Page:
Elmira, Cortland and Northern Railroad

The Elmira, Cortland and Northern Railroad was a railroad in the state of New York, in the United States. Its main line ran from Elmira, New York, to Camden, New York. It was formed in 1884 from the consolidation of other railroads and merged into the Lehigh Valley Railroad in 1905. Under the Lehigh Valley it was known as the Elmira and Cortland Branch. Almost all of its former line has since been abandoned.

Elmira, Cortland and Northern Railroad
Overview
Dates of operation1884 (1884)–1905 (1905)
Predecessor
  • Cazenovia, Canastota and DeRuyter Railroad
  • Utica, Ithaca and Elmira Railroad
SuccessorLehigh Valley Railroad
Technical
Track gauge4 ft 8+12 in (1,435 mm)
Length139.2 miles (224.0 km)

HistoryEdit

The Elmira, Cortland and Northern Railroad (EC&N) was created on March 7, 1884 from the merger to two railroads, the Utica, Ithaca and Elmira Railroad (UI&E) and the Cazenovia, Canastota and DeRuyter Railroad (CC&D).[1] The UI&E owned a line between Elmira and Cortland, New York, which had been built in sections between 1871 and 1881.[2] The CC&D's line extended from Cortland north to Canastota, New York. The oldest segment, Cazenovia, New York, to Canastota, had been opened by the Cazenovia and Canastota Railroad on December 7, 1869.[3] The company extended south to DeRuyter, New York, in 1878.[4] The New York, Ontario and Western Railway closed the gap between DeRuyter and Cortland; the CC&D had trackage rights over this route and later leased it.[5] The EC&N, via its wholly owned Canastota Northern Railroad subsidiary, extended its line north from Canastota to Camden in 1887.[6] Financially troubled from the beginning, the company turned a small profit in 1889.[7]

The much larger Lehigh Valley Railroad had completed its extension through the Finger Lakes area to Buffalo, New York, in 1892.[8] Competition from the Lehigh Valley, particularly on coal, hindered the EC&N's growth.[9] The potential of the EC&N to provider feeder traffic for its new line intrigued the Lehigh Valley, which purchased the company on February 20, 1896. A formal merger followed in 1905. Under the Lehigh Valley the EC&N's Elmira–Camden line was known as the Elmira and Cortland Branch and managed as part of the railroad's Auburn Division.[10][11]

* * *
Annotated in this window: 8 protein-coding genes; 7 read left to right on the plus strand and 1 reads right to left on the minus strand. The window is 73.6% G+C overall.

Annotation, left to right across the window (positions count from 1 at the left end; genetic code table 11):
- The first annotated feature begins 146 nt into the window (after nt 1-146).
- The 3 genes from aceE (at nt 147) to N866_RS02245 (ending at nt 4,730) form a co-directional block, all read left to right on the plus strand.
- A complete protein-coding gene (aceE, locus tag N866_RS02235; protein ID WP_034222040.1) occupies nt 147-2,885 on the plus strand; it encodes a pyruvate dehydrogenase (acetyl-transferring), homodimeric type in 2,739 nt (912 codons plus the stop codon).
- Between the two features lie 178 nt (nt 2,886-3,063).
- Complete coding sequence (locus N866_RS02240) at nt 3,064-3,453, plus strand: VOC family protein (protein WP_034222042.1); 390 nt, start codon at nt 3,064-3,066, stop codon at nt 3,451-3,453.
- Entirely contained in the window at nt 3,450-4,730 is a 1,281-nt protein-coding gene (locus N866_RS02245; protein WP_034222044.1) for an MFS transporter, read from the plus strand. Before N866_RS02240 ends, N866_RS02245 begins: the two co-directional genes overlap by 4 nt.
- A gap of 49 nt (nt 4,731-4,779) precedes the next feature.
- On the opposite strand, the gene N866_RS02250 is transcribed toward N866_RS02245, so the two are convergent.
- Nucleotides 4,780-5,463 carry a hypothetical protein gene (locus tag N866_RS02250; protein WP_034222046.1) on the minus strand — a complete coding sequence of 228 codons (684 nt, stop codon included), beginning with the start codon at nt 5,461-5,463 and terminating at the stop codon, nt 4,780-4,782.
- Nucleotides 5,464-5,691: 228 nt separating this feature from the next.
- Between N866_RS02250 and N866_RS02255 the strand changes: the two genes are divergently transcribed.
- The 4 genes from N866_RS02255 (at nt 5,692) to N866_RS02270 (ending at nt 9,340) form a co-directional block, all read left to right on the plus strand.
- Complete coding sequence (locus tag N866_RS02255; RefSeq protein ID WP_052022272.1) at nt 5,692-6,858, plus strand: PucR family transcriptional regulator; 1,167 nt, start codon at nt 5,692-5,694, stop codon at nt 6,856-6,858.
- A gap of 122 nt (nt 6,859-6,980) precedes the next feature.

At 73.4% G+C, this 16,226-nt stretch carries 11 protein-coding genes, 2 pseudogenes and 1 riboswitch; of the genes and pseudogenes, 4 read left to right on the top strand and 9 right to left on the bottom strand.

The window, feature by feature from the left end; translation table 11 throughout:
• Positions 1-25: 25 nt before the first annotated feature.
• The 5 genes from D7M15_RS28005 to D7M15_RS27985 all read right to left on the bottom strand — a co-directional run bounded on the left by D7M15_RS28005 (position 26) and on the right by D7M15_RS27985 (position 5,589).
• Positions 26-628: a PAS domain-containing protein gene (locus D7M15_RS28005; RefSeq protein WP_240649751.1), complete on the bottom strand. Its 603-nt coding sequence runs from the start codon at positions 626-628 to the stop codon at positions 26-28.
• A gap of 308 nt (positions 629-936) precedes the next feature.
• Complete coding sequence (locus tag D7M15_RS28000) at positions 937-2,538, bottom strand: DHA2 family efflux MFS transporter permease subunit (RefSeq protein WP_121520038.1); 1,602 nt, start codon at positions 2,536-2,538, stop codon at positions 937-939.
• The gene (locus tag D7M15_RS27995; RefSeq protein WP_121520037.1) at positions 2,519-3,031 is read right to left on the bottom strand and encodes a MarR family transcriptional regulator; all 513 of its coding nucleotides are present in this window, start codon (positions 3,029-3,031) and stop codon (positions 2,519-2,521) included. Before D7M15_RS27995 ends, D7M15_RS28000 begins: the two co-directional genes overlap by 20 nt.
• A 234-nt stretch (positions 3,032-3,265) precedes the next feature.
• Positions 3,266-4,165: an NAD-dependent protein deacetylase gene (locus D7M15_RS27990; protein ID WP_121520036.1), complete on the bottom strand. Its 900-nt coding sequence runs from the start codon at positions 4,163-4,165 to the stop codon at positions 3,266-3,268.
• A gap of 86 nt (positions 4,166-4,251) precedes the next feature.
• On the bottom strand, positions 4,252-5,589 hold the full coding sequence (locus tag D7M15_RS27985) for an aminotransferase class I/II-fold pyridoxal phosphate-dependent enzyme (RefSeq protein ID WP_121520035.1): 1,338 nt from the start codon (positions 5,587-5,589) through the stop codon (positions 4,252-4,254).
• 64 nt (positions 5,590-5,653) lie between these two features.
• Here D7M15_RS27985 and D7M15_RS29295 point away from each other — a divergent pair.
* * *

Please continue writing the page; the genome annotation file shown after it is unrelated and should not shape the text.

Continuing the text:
Elmira and Cortland BranchEdit

The line from Elmira to Camden measured 139.2 miles (224.0 km).[12] It interchanged with several other railroads, including the Delaware, Lackawanna and Western Railroad, Erie Railroad, New York, Ontario and Western Railway, Pennsylvania Railroad, and the New York Central Railroad.[13] The Lehigh Valley abandoned the section between Van Etten and Spencer, New York, in 1933, as it was redundant to the parallel Ithaca Branch. A further abandonment occurred in 1935 between Spencer and East Ithaca, New York.[14] Abandonment of the section between Horseheads, New York, and Van Etten followed in 1938; thereafter Lehigh Valley trains required trackage rights over the Erie to reach Elmira. Also abandoned in 1938 was the Canastota–Camden extension.[15] Passenger service ended on the entire branch by 1941.[16] The branch was cut back further, from Canastota to Cortland, in 1967.[17] A washout in June 1972 from Hurricane Agnes damaged the route between East Ithaca and Freeville, New York, which the bankrupt Lehigh Valley decided to not repair. Later abandoned in 1975 was the remaining track between Elmira and Horseheads.[18] The sole remnant of the branch between Freeville and Cortland was incorporated into Conrail in 1976. Conrail would abandon all but 3 miles (4.8 km) within the vicinity of Cortland. This line is owned by the New York, Susquehanna and Western Railway.[19]

NotesEdit

  1. ^ Marcham 2009, p. 19
  2. ^ Marcham 2009, pp. 14–16
  3. ^ Marcham 2009, p. 11
  4. ^ Marcham 2009, p. 16
  5. ^ Marcham 2009, pp. 16, 19
  6. ^ Marcham 2009, pp. 22–23
  7. ^ Marcham 2009, p. 23
  8. ^ Marcham 2009, p. 42
  9. ^ Marcham 2009, p. 43
  10. ^ Marcham 2009, p. 44
  11. ^ Archer 1977, p. 135
  12. ^ Trice 2004, p. 77
  13. ^ Trice 2004, p. 44
  14. ^ Trice 2004, p. 137
  15. ^ Trice 2004, p. 138
  16. ^ "Lehigh Valley Railroad, freight only". Official Guide of the Railways. National Railway Publication Company. 74 (1). June 1941.
  17. ^ Trice 2004, p. 139
  18. ^ Marcham 2009, p. 130
  19. ^ Trice 2004, p. 141

ReferencesEdit